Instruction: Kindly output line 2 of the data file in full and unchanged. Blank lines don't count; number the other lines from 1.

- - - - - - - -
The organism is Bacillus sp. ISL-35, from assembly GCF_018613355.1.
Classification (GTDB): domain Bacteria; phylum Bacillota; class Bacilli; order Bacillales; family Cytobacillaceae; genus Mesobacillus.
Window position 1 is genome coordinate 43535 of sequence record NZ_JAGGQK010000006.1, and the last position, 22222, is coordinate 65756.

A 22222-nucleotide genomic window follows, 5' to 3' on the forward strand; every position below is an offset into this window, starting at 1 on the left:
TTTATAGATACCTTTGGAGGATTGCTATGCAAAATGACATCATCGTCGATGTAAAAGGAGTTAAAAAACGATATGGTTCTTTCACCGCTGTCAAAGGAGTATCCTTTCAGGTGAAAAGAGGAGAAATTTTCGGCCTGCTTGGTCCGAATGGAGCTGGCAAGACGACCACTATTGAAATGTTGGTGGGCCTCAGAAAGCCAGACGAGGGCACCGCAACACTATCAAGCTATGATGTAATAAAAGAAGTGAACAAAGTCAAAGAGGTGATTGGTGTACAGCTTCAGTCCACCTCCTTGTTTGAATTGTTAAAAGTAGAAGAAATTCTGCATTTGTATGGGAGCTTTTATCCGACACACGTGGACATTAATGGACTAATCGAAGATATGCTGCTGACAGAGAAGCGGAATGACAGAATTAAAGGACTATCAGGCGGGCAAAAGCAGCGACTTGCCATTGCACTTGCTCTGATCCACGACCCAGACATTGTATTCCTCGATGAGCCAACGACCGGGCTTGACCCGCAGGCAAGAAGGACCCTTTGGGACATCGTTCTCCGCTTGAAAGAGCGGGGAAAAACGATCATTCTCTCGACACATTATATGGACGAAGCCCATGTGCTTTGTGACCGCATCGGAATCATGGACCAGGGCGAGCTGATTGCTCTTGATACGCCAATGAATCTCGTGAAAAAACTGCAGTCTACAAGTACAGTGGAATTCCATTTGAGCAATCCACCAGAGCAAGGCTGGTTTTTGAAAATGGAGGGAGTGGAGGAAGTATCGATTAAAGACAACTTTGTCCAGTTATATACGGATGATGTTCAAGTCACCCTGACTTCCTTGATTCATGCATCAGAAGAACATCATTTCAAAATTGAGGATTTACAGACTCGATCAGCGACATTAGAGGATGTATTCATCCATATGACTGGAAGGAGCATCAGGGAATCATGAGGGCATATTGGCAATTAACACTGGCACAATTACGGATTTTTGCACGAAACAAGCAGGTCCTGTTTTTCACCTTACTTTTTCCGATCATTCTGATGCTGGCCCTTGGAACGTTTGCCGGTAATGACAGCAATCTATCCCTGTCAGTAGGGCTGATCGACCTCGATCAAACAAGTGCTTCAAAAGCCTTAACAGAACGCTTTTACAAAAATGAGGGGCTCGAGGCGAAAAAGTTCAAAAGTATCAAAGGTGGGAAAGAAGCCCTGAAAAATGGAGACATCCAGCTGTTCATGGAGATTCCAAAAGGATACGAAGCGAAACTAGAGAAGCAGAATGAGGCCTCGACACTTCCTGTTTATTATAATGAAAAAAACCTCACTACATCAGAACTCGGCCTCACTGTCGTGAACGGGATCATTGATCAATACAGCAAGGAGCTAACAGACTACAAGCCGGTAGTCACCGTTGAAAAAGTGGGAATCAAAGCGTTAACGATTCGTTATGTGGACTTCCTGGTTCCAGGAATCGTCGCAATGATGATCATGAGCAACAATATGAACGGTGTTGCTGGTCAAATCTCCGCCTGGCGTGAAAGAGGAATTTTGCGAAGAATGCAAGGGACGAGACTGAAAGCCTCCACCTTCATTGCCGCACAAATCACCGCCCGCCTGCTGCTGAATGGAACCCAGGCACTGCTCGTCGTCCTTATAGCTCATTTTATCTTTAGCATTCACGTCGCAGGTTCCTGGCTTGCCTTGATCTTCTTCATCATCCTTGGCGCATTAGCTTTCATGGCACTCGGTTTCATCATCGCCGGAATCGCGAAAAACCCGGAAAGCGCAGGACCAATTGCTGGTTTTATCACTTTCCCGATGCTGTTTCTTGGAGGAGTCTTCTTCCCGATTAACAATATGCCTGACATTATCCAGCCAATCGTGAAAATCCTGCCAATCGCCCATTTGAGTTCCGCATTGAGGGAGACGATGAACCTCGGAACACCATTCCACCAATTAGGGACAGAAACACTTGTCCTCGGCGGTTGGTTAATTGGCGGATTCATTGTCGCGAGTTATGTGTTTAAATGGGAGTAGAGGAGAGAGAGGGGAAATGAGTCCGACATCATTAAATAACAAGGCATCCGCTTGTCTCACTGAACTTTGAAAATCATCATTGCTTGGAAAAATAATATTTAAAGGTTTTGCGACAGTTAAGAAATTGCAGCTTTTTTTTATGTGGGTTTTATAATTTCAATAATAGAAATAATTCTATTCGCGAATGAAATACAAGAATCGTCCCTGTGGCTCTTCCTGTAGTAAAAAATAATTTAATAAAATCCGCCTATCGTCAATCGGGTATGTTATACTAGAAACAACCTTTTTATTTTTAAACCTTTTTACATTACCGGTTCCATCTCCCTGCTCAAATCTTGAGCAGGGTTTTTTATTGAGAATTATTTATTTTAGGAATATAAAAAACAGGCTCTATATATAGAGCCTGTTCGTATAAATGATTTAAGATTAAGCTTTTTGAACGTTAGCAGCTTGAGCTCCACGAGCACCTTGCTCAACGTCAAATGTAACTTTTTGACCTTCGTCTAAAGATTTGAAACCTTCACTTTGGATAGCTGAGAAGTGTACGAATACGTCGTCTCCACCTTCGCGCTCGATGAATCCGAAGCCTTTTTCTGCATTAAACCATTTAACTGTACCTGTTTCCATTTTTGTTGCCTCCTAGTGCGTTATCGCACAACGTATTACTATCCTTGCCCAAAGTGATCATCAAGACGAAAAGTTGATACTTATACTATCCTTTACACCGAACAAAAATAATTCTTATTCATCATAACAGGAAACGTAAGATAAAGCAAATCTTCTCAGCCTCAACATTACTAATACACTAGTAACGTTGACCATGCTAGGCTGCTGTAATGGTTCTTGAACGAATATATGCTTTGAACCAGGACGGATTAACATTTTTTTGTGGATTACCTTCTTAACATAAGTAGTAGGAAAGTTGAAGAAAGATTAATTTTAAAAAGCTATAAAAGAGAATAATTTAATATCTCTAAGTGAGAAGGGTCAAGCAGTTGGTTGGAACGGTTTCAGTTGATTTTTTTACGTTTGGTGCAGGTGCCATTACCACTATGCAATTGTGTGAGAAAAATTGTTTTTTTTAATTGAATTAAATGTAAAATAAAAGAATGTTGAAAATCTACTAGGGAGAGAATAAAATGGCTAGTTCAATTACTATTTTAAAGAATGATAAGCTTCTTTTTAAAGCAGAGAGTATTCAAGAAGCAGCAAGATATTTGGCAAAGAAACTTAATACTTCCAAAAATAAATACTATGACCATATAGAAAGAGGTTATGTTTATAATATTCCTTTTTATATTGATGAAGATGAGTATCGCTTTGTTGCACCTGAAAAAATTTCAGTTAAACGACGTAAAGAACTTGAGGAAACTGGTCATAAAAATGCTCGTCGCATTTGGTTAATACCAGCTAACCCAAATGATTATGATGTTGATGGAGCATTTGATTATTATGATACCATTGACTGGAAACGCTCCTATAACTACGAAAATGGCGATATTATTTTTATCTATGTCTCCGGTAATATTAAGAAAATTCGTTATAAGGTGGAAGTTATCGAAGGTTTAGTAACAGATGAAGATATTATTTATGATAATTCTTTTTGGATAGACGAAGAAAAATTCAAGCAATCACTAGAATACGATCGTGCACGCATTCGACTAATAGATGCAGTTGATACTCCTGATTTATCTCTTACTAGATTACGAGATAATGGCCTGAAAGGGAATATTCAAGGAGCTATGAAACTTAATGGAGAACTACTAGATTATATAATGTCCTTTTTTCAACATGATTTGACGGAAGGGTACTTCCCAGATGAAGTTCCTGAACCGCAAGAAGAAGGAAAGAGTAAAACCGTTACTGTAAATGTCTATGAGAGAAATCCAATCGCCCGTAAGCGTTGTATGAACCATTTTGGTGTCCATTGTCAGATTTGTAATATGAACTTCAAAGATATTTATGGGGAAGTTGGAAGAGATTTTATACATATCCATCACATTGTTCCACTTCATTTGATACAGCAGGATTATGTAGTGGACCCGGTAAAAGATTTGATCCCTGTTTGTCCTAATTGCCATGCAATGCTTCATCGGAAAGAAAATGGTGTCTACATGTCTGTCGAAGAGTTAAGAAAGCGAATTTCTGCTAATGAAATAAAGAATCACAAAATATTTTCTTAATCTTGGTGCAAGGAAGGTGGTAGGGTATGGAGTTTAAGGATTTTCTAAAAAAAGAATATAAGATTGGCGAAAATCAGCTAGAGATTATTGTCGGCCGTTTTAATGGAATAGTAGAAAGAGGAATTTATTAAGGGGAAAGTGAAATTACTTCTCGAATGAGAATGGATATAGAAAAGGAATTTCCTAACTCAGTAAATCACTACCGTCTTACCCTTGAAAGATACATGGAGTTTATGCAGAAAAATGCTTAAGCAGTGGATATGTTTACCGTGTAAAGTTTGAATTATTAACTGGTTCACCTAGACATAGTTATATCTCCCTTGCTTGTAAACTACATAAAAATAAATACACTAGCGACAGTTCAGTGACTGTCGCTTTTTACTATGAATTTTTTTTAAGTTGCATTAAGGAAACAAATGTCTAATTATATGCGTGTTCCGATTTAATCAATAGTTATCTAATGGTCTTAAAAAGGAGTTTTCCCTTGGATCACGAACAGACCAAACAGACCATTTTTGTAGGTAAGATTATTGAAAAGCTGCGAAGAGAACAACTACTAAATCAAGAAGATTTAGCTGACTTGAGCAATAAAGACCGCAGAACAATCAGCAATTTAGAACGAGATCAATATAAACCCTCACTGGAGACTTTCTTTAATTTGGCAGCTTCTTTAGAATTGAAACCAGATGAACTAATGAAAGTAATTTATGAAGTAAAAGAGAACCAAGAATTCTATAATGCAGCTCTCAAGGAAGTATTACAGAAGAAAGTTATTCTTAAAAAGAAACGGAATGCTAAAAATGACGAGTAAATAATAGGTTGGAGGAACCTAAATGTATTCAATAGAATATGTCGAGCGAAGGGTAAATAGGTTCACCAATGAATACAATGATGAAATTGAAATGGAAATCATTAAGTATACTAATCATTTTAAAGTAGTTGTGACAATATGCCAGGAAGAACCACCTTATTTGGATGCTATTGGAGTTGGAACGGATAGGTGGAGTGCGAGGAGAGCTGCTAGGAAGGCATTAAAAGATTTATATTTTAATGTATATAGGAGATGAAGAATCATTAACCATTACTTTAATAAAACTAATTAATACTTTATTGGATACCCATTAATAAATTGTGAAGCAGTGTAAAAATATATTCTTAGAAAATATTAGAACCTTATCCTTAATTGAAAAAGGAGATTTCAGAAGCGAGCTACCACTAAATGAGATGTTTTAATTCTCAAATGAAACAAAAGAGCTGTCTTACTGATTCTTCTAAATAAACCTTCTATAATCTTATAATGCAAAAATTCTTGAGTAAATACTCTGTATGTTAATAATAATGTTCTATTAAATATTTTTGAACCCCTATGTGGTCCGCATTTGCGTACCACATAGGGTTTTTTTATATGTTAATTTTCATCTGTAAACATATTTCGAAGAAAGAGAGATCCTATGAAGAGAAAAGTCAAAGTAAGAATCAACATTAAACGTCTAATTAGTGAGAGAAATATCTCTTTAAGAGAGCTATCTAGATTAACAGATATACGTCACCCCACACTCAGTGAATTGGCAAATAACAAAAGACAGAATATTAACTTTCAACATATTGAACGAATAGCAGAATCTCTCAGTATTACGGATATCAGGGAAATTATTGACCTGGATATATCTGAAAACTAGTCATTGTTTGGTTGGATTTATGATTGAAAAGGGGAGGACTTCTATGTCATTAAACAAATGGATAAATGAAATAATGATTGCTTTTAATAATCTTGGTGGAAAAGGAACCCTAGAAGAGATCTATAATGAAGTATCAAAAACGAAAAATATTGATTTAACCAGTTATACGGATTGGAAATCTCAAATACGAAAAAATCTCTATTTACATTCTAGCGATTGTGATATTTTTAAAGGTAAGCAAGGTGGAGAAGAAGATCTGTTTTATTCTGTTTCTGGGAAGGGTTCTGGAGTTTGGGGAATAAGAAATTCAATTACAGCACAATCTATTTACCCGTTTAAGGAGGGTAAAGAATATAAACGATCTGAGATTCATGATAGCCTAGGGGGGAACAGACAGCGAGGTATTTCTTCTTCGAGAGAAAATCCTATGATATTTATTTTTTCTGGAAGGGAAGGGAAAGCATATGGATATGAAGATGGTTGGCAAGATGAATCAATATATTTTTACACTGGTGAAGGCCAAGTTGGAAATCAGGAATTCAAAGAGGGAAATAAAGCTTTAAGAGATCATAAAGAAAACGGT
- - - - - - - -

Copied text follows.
Classification (GTDB): domain Bacteria; phylum Bacillota; class Bacilli; order Bacillales; family Cytobacillaceae; genus Mesobacillus.